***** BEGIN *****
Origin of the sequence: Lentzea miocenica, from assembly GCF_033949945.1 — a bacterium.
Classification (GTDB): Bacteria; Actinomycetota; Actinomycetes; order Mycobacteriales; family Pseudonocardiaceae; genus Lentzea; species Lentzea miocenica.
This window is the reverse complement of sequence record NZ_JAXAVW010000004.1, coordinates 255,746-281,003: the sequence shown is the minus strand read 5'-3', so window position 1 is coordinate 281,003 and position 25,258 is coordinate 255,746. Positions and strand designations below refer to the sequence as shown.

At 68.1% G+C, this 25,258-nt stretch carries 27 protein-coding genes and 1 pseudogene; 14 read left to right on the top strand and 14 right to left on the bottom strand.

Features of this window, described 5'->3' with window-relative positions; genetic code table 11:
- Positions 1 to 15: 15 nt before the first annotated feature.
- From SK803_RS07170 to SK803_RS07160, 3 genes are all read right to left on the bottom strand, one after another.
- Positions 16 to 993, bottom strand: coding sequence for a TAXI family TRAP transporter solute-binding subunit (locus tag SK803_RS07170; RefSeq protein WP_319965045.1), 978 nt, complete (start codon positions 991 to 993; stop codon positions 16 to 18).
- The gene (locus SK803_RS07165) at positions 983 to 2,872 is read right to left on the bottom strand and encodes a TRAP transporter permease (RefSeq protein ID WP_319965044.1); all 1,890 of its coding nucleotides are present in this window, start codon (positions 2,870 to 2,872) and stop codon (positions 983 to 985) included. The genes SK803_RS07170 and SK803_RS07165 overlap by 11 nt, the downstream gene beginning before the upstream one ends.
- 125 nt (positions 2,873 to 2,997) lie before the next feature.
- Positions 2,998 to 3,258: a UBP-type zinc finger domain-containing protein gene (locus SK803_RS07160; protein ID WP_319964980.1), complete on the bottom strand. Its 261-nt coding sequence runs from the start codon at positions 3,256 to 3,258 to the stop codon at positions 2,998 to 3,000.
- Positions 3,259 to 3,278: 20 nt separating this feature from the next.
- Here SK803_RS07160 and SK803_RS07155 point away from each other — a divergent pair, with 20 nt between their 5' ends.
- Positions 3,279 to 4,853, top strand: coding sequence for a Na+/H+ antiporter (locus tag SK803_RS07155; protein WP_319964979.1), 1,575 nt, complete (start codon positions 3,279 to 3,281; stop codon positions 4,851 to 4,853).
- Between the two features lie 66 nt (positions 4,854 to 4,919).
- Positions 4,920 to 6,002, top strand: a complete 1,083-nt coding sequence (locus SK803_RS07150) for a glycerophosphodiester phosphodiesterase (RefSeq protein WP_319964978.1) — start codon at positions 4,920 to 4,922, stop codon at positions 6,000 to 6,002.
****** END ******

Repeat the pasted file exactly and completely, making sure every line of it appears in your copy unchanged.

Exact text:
Origin of the sequence: Lentzea miocenica, from assembly GCF_033949945.1 — a bacterium.
Classification (GTDB): Bacteria; Actinomycetota; Actinomycetes; order Mycobacteriales; family Pseudonocardiaceae; genus Lentzea; species Lentzea miocenica.
This window is the reverse complement of sequence record NZ_JAXAVW010000004.1, coordinates 255,746-281,003: the sequence shown is the minus strand read 5'-3', so window position 1 is coordinate 281,003 and position 25,258 is coordinate 255,746. Positions and strand designations below refer to the sequence as shown.

At 68.1% G+C, this 25,258-nt stretch carries 27 protein-coding genes and 1 pseudogene; 14 read left to right on the top strand and 14 right to left on the bottom strand.

Features of this window, described 5'->3' with window-relative positions; genetic code table 11:
- Positions 1 to 15: 15 nt before the first annotated feature.
- From SK803_RS07170 to SK803_RS07160, 3 genes are all read right to left on the bottom strand, one after another.
- Positions 16 to 993, bottom strand: coding sequence for a TAXI family TRAP transporter solute-binding subunit (locus tag SK803_RS07170; RefSeq protein WP_319965045.1), 978 nt, complete (start codon positions 991 to 993; stop codon positions 16 to 18).
- The gene (locus SK803_RS07165) at positions 983 to 2,872 is read right to left on the bottom strand and encodes a TRAP transporter permease (RefSeq protein ID WP_319965044.1); all 1,890 of its coding nucleotides are present in this window, start codon (positions 2,870 to 2,872) and stop codon (positions 983 to 985) included. The genes SK803_RS07170 and SK803_RS07165 overlap by 11 nt, the downstream gene beginning before the upstream one ends.
- 125 nt (positions 2,873 to 2,997) lie before the next feature.
- Positions 2,998 to 3,258: a UBP-type zinc finger domain-containing protein gene (locus SK803_RS07160; protein ID WP_319964980.1), complete on the bottom strand. Its 261-nt coding sequence runs from the start codon at positions 3,256 to 3,258 to the stop codon at positions 2,998 to 3,000.
- Positions 3,259 to 3,278: 20 nt separating this feature from the next.
- Here SK803_RS07160 and SK803_RS07155 point away from each other — a divergent pair, with 20 nt between their 5' ends.
- Positions 3,279 to 4,853, top strand: coding sequence for a Na+/H+ antiporter (locus tag SK803_RS07155; protein WP_319964979.1), 1,575 nt, complete (start codon positions 3,279 to 3,281; stop codon positions 4,851 to 4,853).
- Between the two features lie 66 nt (positions 4,854 to 4,919).
- Positions 4,920 to 6,002, top strand: a complete 1,083-nt coding sequence (locus SK803_RS07150) for a glycerophosphodiester phosphodiesterase (RefSeq protein WP_319964978.1) — start codon at positions 4,920 to 4,922, stop codon at positions 6,000 to 6,002.